Grandon.com Got Hacked!

Taufeeq Mohammed, Utkarsh Shrivastava, Ashish K Das, Quynh Thi Nguyen
Journal of Information Technology Education: Discussion Cases  •  Volume 6  •  2017  •  pp. 10
A professor in information systems discovers that his personal website has been hacked. Even worse, his ISP has suspended his site because the defacement included a PayPal phishing scheme. This is not the first time this has happened. How should he recover?

Dr. T. Grandon Gill, a Professor in the Information Systems and Decision Sciences Department at the University of South Florida, was traveling with his family in England when he received a strange phone message. Not being able to respond, he ignored it until—a couple of days later—he was notified that access to his personal website had been suspended (see Exhibit 1). Grandon.com had, once again, been hacked–for the 7th time.
Getting his website hacked was not a new experience for Grandon Gill. In the past, however, getting the site back up and running had been a quick fix involving replacing the corrupted files. This time it was different. Based on the email and his service provider’s response, his site now contained links to PayPal phishing sites. Without significant changes, he could become complicit in fraud if the situation was not remedied. This was a problem that could no longer be ignored.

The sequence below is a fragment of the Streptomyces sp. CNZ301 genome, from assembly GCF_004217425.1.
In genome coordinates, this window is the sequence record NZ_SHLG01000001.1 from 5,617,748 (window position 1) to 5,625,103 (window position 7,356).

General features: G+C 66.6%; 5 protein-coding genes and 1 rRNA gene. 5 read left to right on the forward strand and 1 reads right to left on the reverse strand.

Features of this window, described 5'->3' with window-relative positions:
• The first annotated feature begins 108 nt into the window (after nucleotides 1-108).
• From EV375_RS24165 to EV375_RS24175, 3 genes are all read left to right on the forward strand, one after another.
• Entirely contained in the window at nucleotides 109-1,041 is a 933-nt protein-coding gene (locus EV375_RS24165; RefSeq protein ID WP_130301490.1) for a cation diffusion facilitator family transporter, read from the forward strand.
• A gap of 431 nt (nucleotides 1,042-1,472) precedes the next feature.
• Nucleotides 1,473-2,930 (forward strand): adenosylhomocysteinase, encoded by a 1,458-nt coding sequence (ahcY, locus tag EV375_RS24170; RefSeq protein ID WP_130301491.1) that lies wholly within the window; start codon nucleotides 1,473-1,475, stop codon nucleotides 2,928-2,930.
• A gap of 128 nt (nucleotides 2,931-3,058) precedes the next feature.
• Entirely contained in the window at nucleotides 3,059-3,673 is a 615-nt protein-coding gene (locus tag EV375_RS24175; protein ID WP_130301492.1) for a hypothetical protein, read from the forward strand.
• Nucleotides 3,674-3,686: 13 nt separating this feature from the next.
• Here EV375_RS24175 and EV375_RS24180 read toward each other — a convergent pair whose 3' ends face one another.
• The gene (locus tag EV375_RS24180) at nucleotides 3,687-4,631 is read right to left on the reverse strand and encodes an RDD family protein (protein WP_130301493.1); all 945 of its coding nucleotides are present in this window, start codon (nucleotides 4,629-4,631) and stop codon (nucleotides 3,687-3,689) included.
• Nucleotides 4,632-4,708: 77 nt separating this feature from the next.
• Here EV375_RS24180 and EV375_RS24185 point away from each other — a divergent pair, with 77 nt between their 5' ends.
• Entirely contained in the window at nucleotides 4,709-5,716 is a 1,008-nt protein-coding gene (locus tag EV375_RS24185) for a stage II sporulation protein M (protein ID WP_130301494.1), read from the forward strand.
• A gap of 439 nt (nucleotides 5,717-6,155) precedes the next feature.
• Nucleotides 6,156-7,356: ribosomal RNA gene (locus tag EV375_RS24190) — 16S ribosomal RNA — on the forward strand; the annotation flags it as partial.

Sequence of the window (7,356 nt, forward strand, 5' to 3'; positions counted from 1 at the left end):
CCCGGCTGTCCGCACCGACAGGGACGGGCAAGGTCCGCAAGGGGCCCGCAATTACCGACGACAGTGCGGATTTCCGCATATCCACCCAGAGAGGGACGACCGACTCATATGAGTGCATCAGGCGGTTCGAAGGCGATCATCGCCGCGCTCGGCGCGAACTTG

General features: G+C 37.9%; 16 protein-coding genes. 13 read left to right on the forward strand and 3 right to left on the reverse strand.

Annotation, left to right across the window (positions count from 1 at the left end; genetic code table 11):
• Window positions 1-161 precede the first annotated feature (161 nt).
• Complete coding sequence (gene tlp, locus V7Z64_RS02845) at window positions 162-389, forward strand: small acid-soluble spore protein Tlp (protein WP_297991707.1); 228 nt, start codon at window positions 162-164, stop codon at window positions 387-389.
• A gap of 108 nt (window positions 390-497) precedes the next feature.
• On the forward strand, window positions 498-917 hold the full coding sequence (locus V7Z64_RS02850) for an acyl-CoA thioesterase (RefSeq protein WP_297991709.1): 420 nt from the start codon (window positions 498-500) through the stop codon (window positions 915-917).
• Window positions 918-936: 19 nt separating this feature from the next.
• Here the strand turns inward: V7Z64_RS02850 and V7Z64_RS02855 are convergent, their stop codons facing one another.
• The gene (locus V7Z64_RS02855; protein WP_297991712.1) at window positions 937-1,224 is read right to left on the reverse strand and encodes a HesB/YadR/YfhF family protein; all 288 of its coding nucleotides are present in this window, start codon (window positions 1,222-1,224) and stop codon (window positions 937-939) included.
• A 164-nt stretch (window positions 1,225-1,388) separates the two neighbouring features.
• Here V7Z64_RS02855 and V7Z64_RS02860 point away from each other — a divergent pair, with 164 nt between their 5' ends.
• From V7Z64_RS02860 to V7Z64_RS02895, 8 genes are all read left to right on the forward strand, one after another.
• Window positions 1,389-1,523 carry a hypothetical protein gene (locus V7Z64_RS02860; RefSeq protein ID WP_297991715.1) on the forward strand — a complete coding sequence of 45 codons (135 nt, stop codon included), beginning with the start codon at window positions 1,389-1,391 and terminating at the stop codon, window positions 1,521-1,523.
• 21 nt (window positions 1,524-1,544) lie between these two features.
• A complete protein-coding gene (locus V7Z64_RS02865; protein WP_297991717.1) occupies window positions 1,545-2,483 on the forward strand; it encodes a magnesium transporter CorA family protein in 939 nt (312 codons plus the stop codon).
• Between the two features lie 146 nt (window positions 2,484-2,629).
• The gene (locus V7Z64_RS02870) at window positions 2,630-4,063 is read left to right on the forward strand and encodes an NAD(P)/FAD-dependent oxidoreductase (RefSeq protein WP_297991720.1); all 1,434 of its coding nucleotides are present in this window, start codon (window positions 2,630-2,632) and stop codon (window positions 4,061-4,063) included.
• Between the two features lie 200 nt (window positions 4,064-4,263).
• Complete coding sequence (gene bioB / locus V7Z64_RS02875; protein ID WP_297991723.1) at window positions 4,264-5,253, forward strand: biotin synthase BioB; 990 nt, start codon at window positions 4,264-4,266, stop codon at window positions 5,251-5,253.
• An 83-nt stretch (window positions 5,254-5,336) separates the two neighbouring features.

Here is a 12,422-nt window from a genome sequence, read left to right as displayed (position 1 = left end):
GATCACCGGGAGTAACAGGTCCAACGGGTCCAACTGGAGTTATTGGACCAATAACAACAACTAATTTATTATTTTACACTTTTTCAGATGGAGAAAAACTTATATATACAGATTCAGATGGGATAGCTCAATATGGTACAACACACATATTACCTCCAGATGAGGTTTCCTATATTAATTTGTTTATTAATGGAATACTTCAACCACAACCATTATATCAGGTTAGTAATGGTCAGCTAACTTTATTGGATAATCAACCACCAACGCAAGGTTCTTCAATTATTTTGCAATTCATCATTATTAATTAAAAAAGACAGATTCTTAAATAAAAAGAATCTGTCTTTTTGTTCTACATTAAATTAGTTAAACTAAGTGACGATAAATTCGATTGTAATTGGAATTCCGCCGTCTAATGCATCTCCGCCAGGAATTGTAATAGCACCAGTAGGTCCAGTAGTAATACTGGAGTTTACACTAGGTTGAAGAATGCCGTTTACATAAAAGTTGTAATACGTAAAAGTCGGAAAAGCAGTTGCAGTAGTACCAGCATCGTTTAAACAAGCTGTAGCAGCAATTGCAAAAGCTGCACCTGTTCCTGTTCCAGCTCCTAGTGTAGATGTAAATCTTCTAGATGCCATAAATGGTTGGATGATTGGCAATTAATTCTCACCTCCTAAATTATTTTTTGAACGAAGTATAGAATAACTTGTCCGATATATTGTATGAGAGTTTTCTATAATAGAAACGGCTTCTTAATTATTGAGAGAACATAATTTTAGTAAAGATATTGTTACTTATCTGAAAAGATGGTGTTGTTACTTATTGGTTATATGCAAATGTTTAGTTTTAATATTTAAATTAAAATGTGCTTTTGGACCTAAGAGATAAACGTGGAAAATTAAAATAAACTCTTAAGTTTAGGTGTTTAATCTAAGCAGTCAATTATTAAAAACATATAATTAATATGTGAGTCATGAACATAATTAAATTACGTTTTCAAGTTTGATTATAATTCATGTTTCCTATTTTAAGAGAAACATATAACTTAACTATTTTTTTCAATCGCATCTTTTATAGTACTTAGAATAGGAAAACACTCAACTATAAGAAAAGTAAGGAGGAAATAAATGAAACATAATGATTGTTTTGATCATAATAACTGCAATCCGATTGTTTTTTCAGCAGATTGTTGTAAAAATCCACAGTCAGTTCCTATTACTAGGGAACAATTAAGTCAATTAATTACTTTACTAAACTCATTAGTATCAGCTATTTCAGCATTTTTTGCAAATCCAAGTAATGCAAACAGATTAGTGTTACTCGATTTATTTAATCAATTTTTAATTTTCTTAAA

After Gill had re-read the email, he pondered the various options available to him. Given the amount of trouble it was causing him, he wondered if he needed the website at all. To maintain the domain name grandon.com, which he had held for more than 20 years, all he needed to do was to put up a simple landing page with a message: “Hi, I am Grandon—go to my school account to find out more.” At the other extreme, he could completely re-engineer the site to make it much less vulnerable—a process that could take days, if not weeks. Between the two extremes, there were many other possibilities. These included changing hosts, simplifying the site so that it contained only the most critical information, dropping its WordPress component, or even going to a pure WordPress model. He had a suspicion, based on previous experience, that vulnerabilities in WordPress may have been the source of the hack. But were these vulnerabilities intrinsic to the application, or were they simply the result of his inattentive management? Whatever he decided, he needed to take action soon. It was very embarrassing, and perhaps professionally damaging, to have his site showing an unavailable message. He thought back to a popular ironic quote that said: “Good decisions come from experience, and experience comes from bad decisions.” What should he do now?
cybersecurity, defacement, hacking, malware, PayPal, phishing
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